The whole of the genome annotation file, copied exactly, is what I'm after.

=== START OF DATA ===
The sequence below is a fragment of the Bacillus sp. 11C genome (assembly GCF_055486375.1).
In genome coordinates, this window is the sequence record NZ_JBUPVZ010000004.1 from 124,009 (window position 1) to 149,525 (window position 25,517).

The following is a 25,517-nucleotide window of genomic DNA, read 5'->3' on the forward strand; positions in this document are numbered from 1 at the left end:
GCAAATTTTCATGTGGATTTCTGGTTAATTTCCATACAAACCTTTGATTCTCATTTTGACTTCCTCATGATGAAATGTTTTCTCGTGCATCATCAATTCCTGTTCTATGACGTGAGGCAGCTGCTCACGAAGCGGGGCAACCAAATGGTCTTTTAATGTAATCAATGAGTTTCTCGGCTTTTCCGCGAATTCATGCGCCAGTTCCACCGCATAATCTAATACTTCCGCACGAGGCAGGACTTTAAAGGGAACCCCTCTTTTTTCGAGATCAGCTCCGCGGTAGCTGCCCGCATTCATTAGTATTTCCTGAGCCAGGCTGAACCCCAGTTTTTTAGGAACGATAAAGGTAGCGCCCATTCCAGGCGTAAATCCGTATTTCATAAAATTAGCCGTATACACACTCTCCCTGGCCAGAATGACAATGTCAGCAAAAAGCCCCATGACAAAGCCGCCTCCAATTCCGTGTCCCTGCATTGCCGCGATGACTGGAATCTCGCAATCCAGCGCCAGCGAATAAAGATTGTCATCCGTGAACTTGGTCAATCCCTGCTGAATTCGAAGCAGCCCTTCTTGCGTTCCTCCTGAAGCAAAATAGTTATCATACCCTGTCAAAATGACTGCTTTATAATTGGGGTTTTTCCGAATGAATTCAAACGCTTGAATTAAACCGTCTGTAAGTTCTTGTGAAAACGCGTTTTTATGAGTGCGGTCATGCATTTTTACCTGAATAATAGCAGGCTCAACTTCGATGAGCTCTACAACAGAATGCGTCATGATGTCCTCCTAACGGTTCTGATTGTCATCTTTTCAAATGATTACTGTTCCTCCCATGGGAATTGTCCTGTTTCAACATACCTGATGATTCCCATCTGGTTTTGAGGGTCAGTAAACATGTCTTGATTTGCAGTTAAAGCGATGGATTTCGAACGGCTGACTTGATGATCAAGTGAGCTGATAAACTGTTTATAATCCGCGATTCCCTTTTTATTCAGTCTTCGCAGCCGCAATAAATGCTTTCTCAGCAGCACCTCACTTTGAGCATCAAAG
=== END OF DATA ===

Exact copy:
The sequence below is a fragment of the Bacillus sp. 11C genome (assembly GCF_055486375.1).
In genome coordinates, this window is the sequence record NZ_JBUPVZ010000004.1 from 124,009 (window position 1) to 149,525 (window position 25,517).

The following is a 25,517-nucleotide window of genomic DNA, read 5'->3' on the forward strand; positions in this document are numbered from 1 at the left end:
GCAAATTTTCATGTGGATTTCTGGTTAATTTCCATACAAACCTTTGATTCTCATTTTGACTTCCTCATGATGAAATGTTTTCTCGTGCATCATCAATTCCTGTTCTATGACGTGAGGCAGCTGCTCACGAAGCGGGGCAACCAAATGGTCTTTTAATGTAATCAATGAGTTTCTCGGCTTTTCCGCGAATTCATGCGCCAGTTCCACCGCATAATCTAATACTTCCGCACGAGGCAGGACTTTAAAGGGAACCCCTCTTTTTTCGAGATCAGCTCCGCGGTAGCTGCCCGCATTCATTAGTATTTCCTGAGCCAGGCTGAACCCCAGTTTTTTAGGAACGATAAAGGTAGCGCCCATTCCAGGCGTAAATCCGTATTTCATAAAATTAGCCGTATACACACTCTCCCTGGCCAGAATGACAATGTCAGCAAAAAGCCCCATGACAAAGCCGCCTCCAATTCCGTGTCCCTGCATTGCCGCGATGACTGGAATCTCGCAATCCAGCGCCAGCGAATAAAGATTGTCATCCGTGAACTTGGTCAATCCCTGCTGAATTCGAAGCAGCCCTTCTTGCGTTCCTCCTGAAGCAAAATAGTTATCATACCCTGTCAAAATGACTGCTTTATAATTGGGGTTTTTCCGAATGAATTCAAACGCTTGAATTAAACCGTCTGTAAGTTCTTGTGAAAACGCGTTTTTATGAGTGCGGTCATGCATTTTTACCTGAATAATAGCAGGCTCAACTTCGATGAGCTCTACAACAGAATGCGTCATGATGTCCTCCTAACGGTTCTGATTGTCATCTTTTCAAATGATTACTGTTCCTCCCATGGGAATTGTCCTGTTTCAACATACCTGATGATTCCCATCTGGTTTTGAGGGTCAGTAAACATGTCTTGATTTGCAGTTAAAGCGATGGATTTCGAACGGCTGACTTGATGATCAAGTGAGCTGATAAACTGTTTATAATCCGCGATTCCCTTTTTATTCAGTCTTCGCAGCCGCAATAAATGCTTTCTCAGCAGCACCTCACTTTGAGCATCAAAG